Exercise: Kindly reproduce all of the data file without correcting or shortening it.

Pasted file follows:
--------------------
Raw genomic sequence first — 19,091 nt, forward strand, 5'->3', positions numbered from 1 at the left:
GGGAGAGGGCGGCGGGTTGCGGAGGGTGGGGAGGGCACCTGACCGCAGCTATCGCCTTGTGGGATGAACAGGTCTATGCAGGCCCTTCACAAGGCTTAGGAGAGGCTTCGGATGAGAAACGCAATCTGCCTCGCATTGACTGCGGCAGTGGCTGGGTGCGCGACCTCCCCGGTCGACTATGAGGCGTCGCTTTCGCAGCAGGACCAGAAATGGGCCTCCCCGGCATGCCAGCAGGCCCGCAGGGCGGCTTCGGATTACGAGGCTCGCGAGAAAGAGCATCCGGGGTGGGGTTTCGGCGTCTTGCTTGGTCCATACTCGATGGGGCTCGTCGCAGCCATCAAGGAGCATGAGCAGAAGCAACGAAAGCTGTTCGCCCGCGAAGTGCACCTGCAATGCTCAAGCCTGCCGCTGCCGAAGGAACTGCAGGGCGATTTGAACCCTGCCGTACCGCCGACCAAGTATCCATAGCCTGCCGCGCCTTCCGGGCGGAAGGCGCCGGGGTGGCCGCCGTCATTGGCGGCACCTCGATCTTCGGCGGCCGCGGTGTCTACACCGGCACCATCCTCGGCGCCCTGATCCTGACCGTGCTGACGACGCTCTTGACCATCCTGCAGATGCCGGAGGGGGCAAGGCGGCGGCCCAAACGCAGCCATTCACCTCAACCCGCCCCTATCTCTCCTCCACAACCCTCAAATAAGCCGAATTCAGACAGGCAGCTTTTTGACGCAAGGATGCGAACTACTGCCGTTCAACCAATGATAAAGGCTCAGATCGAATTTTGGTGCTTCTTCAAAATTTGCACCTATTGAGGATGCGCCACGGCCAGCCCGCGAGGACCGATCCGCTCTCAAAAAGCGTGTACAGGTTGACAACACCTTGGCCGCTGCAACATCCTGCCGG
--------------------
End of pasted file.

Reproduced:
Raw genomic sequence first — 19,091 nt, forward strand, 5'->3', positions numbered from 1 at the left:
GGGAGAGGGCGGCGGGTTGCGGAGGGTGGGGAGGGCACCTGACCGCAGCTATCGCCTTGTGGGATGAACAGGTCTATGCAGGCCCTTCACAAGGCTTAGGAGAGGCTTCGGATGAGAAACGCAATCTGCCTCGCATTGACTGCGGCAGTGGCTGGGTGCGCGACCTCCCCGGTCGACTATGAGGCGTCGCTTTCGCAGCAGGACCAGAAATGGGCCTCCCCGGCATGCCAGCAGGCCCGCAGGGCGGCTTCGGATTACGAGGCTCGCGAGAAAGAGCATCCGGGGTGGGGTTTCGGCGTCTTGCTTGGTCCATACTCGATGGGGCTCGTCGCAGCCATCAAGGAGCATGAGCAGAAGCAACGAAAGCTGTTCGCCCGCGAAGTGCACCTGCAATGCTCAAGCCTGCCGCTGCCGAAGGAACTGCAGGGCGATTTGAACCCTGCCGTACCGCCGACCAAGTATCCATAGCCTGCCGCGCCTTCCGGGCGGAAGGCGCCGGGGTGGCCGCCGTCATTGGCGGCACCTCGATCTTCGGCGGCCGCGGTGTCTACACCGGCACCATCCTCGGCGCCCTGATCCTGACCGTGCTGACGACGCTCTTGACCATCCTGCAGATGCCGGAGGGGGCAAGGCGGCGGCCCAAACGCAGCCATTCACCTCAACCCGCCCCTATCTCTCCTCCACAACCCTCAAATAAGCCGAATTCAGACAGGCAGCTTTTTGACGCAAGGATGCGAACTACTGCCGTTCAACCAATGATAAAGGCTCAGATCGAATTTTGGTGCTTCTTCAAAATTTGCACCTATTGAGGATGCGCCACGGCCAGCCCGCGAGGACCGATCCGCTCTCAAAAAGCGTGTACAGGTTGACAACACCTTGGCCGCTGCAACATCCTGCCGG